MPhil Thesis Presentation
Fiscal Capacity Makes Foes: China's Salt Monopoly System and the Rise of Secret Societies, 1680-1911
Is investing fiscal capacity always conducive to sate building? The answer may be not. This research explores an extractive institution of the salt monopoly and the upheaval of anti-government secret societies in Qing China (1644-1911) and finds that enhancing fiscal capacity by regulating salt price can generate enemies for the regime and hamper state building. Using prefecture-level panel data, the difference-in-difference estimation indicates that a prefecture with a higher ratio of counties in which salt price was determined or intervened by the central government would lead to a 30% increase in secret societies. By analyzing 579 counties which have government-regulated salt price records with a period from 1776 to 1911, I find that a 10% increase in salt price would raise secret society cases by 0.2% for panel analysis, and 5.4% for the aggregated cross-sectional regression. To address endogenous problems, I exploit the interaction term between the distance to the Lianghuai salt district border and whether the previous year has large-scale wars as an instrumental variable to uncover the causality of the regulated salt price on secret societies. I also provide suggestive evidence that secret societies may affect economic and social development in the long run.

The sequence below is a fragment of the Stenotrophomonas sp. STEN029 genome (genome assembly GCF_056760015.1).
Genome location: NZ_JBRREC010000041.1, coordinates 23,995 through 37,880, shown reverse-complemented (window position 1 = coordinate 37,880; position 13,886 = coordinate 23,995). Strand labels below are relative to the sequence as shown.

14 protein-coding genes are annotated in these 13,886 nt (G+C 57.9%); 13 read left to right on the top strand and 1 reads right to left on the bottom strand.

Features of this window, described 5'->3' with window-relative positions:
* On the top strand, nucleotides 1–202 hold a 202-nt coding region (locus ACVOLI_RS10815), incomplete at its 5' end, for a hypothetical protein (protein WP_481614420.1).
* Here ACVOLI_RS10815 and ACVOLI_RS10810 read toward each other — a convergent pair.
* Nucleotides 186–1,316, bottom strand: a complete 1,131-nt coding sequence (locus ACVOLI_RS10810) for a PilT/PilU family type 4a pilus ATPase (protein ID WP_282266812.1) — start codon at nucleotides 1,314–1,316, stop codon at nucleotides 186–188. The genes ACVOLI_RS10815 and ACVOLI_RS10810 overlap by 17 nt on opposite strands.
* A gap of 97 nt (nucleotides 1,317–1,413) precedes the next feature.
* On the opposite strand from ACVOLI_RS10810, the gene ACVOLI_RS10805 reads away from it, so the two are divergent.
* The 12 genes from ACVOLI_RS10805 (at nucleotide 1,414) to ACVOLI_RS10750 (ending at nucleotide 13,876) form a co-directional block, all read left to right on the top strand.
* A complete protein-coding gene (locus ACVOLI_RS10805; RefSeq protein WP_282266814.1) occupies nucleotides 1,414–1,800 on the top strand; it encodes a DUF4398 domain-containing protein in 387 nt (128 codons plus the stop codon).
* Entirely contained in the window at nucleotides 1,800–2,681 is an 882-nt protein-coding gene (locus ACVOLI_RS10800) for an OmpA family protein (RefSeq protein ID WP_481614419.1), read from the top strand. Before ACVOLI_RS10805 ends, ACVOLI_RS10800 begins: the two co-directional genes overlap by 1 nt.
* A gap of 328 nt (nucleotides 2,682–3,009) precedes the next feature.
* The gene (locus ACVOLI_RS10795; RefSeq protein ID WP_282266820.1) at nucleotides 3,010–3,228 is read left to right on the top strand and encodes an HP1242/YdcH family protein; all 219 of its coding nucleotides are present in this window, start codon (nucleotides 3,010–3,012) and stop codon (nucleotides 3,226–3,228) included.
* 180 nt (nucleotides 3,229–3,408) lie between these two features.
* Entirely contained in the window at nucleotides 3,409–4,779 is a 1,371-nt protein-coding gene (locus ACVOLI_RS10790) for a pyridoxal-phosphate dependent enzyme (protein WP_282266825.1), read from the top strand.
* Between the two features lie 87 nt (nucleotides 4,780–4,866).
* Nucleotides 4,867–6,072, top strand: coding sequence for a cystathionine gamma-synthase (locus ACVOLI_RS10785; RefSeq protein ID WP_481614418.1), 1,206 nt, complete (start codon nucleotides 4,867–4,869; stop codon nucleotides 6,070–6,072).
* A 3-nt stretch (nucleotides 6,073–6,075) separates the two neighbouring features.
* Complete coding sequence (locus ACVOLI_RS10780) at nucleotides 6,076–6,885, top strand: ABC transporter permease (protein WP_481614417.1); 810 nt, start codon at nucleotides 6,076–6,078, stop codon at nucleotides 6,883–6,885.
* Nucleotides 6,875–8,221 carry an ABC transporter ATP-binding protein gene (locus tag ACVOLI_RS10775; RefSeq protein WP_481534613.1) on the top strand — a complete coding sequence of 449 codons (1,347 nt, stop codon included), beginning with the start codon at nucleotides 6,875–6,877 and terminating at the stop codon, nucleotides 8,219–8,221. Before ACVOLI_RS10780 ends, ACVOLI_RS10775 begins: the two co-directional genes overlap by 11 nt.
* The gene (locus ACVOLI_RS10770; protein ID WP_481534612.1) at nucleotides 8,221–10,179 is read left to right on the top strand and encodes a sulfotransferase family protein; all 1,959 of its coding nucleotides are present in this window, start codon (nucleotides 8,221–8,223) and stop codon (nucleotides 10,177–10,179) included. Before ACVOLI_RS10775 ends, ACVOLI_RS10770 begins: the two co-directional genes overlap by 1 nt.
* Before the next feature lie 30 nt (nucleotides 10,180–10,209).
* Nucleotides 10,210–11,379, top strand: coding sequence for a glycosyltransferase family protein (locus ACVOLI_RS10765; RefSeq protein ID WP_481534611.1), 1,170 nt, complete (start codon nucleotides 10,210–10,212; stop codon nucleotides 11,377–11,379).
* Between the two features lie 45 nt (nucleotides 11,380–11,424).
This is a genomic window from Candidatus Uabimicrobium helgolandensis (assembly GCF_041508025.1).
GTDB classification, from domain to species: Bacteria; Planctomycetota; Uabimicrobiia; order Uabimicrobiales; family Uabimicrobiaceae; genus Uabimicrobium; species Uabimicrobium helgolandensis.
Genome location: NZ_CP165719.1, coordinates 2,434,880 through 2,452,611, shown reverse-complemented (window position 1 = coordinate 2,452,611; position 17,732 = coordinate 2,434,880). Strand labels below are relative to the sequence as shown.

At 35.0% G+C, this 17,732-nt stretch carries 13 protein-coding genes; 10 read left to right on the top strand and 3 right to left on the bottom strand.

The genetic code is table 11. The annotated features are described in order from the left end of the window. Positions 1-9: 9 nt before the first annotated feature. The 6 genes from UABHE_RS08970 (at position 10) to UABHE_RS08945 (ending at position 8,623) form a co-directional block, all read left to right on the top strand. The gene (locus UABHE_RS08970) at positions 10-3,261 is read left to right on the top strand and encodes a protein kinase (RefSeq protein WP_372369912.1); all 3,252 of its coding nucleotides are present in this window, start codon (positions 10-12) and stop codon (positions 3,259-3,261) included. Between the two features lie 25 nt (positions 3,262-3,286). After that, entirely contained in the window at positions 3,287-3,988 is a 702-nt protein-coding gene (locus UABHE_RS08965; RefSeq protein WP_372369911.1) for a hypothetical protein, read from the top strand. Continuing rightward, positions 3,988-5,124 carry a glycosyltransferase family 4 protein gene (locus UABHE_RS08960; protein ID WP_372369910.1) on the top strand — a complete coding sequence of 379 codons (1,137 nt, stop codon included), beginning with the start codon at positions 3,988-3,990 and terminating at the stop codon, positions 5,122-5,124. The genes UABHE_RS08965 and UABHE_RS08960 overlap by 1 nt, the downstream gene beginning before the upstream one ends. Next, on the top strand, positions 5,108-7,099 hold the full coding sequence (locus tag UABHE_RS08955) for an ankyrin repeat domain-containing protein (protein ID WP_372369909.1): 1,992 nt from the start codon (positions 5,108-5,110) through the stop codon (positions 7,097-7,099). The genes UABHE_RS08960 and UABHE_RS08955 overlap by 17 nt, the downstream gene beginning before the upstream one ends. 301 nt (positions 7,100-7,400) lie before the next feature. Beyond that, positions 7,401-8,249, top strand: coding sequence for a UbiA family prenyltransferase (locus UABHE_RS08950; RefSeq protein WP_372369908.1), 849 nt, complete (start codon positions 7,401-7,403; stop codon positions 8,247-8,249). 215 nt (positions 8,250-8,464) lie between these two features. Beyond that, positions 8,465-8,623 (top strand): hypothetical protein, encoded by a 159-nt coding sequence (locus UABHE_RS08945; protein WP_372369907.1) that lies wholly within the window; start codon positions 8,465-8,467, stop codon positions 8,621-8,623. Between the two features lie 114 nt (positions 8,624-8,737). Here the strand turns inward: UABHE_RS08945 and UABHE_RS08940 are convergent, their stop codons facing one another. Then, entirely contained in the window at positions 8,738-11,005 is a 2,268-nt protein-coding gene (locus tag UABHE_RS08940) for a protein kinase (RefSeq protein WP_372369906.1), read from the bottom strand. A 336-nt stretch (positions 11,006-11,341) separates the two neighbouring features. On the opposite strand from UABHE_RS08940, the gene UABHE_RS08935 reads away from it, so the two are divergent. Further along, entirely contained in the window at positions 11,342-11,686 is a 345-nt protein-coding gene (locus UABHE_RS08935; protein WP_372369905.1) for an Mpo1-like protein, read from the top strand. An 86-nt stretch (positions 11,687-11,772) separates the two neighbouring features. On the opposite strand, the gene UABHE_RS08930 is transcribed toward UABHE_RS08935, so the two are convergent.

Speaker(s) Mr. WANG Runnan
Date 10 Jul 2019 (Wednesday)
Time 3:00 pm
Venue Room 3006 (via Lift 3 or Lift 4), Academic Building, HKUST
Mr. WANG Runnan
Hong Kong University of Science and Technology
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